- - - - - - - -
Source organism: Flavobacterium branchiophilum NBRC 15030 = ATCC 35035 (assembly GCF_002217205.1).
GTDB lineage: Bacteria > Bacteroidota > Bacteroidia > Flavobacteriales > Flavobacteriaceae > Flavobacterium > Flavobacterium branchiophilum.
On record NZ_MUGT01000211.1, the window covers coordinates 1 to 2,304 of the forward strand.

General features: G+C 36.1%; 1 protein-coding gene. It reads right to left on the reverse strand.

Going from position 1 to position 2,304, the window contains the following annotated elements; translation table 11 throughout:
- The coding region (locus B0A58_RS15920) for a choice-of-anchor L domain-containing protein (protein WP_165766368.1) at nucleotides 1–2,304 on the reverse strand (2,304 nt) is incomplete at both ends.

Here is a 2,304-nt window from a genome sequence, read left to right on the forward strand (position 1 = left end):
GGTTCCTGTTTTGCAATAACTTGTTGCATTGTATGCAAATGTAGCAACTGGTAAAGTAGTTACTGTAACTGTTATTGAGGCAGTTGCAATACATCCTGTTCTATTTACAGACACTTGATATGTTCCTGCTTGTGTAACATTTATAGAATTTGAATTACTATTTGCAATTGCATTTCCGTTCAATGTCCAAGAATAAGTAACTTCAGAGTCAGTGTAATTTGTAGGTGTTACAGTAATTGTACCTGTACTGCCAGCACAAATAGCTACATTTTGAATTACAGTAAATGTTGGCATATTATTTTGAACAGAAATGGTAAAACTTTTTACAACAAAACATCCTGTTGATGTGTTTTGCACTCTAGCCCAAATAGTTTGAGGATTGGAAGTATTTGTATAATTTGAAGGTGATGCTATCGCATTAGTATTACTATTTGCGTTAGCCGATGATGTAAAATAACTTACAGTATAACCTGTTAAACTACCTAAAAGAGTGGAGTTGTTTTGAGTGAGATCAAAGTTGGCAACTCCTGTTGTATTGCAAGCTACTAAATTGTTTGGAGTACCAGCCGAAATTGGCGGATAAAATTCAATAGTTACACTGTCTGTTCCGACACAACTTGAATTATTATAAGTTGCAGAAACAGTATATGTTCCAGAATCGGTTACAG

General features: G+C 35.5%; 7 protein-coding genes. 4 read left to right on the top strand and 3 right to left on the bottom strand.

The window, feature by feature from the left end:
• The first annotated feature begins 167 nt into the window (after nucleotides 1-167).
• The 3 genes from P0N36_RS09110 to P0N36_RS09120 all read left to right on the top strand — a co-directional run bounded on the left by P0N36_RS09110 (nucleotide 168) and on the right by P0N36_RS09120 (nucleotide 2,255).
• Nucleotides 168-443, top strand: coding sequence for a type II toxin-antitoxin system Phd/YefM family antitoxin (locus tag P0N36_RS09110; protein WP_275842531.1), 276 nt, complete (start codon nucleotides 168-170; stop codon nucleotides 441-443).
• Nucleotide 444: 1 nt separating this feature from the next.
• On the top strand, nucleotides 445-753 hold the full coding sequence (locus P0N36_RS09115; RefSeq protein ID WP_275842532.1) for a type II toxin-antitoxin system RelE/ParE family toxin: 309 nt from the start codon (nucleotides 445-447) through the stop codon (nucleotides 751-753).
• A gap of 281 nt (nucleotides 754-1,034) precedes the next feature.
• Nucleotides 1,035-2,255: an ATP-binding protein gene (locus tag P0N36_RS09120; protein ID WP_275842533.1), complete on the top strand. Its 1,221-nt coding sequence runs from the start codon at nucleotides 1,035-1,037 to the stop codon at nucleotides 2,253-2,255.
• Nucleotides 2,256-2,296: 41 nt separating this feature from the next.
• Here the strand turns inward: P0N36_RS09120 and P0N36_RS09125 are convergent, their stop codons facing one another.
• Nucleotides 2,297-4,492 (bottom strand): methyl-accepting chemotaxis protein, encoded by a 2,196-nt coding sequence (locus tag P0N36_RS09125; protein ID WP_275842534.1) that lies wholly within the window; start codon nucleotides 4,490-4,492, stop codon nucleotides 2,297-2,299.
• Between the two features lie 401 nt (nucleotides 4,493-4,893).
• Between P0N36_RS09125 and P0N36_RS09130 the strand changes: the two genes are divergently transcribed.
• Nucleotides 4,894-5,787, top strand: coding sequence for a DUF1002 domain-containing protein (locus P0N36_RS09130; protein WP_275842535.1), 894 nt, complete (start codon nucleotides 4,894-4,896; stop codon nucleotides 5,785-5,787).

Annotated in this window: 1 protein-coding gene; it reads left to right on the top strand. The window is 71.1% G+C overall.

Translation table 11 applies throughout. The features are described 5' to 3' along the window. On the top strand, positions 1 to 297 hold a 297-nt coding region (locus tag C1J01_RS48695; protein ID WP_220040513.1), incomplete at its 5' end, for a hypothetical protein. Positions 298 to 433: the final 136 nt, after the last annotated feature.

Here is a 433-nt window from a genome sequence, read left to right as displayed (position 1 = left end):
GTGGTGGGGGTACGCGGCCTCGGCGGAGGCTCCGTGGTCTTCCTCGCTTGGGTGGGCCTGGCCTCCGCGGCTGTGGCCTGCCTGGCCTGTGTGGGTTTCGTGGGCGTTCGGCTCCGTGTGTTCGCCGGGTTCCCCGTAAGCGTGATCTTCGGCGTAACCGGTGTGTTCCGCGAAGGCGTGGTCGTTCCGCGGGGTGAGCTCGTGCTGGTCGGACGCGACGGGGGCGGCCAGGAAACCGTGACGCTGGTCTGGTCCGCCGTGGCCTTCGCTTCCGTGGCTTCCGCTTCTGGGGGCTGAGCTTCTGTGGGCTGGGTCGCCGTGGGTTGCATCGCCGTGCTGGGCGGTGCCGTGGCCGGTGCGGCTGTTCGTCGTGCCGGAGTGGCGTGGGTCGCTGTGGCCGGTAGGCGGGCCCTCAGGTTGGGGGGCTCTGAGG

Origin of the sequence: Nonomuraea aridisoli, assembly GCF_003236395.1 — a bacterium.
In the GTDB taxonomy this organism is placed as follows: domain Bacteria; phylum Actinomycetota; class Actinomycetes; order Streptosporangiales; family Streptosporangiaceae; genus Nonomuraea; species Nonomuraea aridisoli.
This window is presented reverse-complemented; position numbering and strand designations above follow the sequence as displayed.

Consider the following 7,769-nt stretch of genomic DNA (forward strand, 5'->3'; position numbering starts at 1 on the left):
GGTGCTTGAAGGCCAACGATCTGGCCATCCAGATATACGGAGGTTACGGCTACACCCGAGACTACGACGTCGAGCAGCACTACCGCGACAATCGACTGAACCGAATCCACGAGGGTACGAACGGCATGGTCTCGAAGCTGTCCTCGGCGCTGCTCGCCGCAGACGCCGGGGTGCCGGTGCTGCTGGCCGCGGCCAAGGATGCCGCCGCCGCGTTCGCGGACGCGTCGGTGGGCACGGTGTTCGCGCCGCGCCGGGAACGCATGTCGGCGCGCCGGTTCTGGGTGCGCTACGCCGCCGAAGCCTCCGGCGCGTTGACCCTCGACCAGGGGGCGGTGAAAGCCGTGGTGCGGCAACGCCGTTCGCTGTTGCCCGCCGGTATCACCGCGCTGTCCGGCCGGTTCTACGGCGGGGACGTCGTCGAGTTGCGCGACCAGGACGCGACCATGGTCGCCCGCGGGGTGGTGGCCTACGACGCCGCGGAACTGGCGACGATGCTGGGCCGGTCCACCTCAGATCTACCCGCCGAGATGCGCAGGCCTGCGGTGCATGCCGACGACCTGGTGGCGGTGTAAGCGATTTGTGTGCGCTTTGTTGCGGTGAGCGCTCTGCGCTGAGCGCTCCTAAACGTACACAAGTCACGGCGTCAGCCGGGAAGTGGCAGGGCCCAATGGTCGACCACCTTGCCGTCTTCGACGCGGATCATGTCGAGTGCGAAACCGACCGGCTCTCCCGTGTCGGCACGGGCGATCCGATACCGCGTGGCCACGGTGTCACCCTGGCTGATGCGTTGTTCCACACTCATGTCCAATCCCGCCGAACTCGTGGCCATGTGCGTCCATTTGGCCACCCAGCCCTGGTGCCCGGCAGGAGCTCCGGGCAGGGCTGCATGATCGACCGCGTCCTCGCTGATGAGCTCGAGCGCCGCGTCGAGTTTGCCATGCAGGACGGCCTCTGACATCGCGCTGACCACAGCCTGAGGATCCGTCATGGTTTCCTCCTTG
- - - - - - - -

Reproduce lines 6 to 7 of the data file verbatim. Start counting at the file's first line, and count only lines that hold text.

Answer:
- The coding region (locus B0A58_RS15920) for a choice-of-anchor L domain-containing protein (protein WP_165766368.1) at nucleotides 1–2,304 on the reverse strand (2,304 nt) is incomplete at both ends.

Here is a 2,304-nt window from a genome sequence, read left to right on the forward strand (position 1 = left end):